WASHINGTON — New steps are being proposed by the Federal Communications Commission to improve the nation’s emergency alerting system — including new suggestions for facilitating more effective EAS tests and preventing false alerts.
For the EAS system to be effective, two conditions must be met,” said FCC Commissioner Brendan Carr at the FCC July Open Meeting on July 12. “First, the public must know what emergency alerts are, what they sound and look like and signify. Second, Americans must have confidence that when they hear or see an emergency alert, they can rely and act on potentially life-saving information.”
Specifically, the Report and Order offers new guidance on conducting local tests. The order will allow alert originators to conduct live code tests twice within a calendar year so that local jurisdictions can test components of the EAS system. This shift would also remove burdens associated with filing a waiver request, the FCC said.
The order also proposes to permit public service announcements, or PSAs, about the Emergency Alert System to include the attention-grabbing two-tone signal that proceeds an actual alert, so long as an appropriate disclaimer is included in the PSA. This item raised concern for Commissioner Michael O’Rielly, however, who said while said he generally supports the authorization of conducting live code tests, “at the same time, codes should be used sparingly so people take it seriously when there’s an actual emergency.”
He expressed satisfaction that the order now incorporates his suggestion to limit the number of codes that alert originators may conduct to no more than two a year to “ensure people do not disregard these alerts,” he said. “[If] people come to expect when the alert signals go off it may not be real, [there] is a high likelihood they will ignore potentially life-saving information.”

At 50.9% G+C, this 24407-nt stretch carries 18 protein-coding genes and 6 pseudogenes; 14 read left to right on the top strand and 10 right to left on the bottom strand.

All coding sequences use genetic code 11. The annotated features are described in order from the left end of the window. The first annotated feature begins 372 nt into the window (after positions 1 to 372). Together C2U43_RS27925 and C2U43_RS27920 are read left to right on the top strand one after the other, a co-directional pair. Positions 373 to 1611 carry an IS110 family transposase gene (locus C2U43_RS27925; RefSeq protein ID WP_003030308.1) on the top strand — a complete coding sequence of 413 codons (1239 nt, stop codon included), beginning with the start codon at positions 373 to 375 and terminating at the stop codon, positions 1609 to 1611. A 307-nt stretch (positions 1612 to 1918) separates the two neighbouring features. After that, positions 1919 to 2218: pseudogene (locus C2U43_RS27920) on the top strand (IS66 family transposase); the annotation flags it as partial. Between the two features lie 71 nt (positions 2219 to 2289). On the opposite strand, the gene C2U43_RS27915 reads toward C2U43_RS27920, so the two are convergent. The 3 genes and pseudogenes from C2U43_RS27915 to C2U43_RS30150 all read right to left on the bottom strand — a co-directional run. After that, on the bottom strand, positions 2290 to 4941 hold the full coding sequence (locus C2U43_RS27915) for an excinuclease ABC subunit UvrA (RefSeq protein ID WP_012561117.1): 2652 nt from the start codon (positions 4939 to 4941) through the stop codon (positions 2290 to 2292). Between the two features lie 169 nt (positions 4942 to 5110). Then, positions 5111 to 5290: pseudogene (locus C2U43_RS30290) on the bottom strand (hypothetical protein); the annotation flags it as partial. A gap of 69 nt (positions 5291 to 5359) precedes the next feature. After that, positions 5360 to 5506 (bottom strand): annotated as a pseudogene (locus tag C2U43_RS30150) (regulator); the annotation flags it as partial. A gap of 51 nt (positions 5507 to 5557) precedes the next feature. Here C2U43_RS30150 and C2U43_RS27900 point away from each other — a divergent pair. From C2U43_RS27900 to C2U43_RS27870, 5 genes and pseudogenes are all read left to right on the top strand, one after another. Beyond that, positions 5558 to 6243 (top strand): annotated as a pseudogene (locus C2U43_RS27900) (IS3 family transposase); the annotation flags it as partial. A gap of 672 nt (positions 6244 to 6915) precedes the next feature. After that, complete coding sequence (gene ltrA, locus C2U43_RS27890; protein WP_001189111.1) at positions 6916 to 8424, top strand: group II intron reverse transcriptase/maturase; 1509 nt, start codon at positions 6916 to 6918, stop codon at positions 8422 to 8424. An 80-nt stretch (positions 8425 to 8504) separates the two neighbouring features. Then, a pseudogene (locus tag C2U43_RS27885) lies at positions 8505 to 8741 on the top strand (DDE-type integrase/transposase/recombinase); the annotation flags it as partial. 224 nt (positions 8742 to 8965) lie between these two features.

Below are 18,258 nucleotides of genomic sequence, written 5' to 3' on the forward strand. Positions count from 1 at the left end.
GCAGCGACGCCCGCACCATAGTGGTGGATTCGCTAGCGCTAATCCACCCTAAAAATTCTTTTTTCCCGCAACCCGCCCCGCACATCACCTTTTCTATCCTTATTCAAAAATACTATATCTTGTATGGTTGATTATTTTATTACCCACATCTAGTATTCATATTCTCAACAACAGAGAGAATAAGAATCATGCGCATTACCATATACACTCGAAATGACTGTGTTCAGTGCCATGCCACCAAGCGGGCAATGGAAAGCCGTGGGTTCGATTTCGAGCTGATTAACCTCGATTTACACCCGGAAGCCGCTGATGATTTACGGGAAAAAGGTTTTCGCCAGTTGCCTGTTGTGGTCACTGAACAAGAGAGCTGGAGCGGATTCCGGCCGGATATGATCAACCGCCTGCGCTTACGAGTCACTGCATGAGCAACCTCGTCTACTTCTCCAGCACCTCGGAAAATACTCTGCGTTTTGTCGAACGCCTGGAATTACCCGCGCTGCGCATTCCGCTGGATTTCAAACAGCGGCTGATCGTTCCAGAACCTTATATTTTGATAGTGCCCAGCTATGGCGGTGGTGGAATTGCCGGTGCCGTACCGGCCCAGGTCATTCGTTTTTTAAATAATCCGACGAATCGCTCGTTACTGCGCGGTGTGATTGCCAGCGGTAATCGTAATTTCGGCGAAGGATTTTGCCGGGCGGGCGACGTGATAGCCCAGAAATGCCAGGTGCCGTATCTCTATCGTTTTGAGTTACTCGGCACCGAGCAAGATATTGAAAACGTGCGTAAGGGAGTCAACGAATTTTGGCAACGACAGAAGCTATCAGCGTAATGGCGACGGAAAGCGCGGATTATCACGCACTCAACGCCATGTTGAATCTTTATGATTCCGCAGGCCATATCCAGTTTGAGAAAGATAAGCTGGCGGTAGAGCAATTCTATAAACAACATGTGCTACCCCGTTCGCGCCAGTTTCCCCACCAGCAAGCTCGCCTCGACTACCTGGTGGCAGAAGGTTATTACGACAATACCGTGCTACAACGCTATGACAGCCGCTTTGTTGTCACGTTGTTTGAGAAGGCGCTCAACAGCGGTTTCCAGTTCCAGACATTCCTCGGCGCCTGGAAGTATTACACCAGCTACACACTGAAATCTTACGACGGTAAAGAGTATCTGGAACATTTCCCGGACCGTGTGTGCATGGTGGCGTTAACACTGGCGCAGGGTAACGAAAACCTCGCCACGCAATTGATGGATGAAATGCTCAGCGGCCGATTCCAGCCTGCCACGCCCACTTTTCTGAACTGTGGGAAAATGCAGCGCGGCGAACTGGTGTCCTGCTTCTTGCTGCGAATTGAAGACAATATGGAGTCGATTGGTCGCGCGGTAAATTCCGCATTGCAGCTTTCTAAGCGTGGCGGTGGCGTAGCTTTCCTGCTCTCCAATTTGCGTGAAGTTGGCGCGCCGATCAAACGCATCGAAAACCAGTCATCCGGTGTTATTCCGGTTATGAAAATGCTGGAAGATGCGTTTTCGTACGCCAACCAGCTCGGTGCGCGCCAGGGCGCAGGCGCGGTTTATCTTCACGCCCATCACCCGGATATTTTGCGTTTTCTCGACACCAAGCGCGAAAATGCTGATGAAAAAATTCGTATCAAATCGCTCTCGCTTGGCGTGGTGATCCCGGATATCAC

He objected also to the decision to use simulated tones for public service announcements. “It is one thing to test the system, but it’s quite another to allow the tones to be used for PSAs,” he said. “Americans should not fear they are in imminent danger just to realize it’s an announcement.”
The order also proposes that state emergency agencies include procedures in their EAS plans for correcting false alerts and clarifies that EAS alert equipment must be configured in a manner that can help prevent false alerts. EAS participants are also required to alert the FCC via a 24/7 email alert center if a false emergency alert has been transmitted.
“Today we responded to [flaws found within the emergency alert system] by adopting new rules to enable state and local officials to conduct more effective emergency alert testing and public outreach,” said Chairman Ajit Pai. “[This action] will help prevent false alerts and invite input on additional [ways] depths to address alerts. Fewer false alerts mean more confidence in the life-saving lifesaving system.”
The order also asks stakeholders for their comments on other specific areas: ways to prevent and correct false alerts, and comments on the performance of Wireless Emergency Alerts.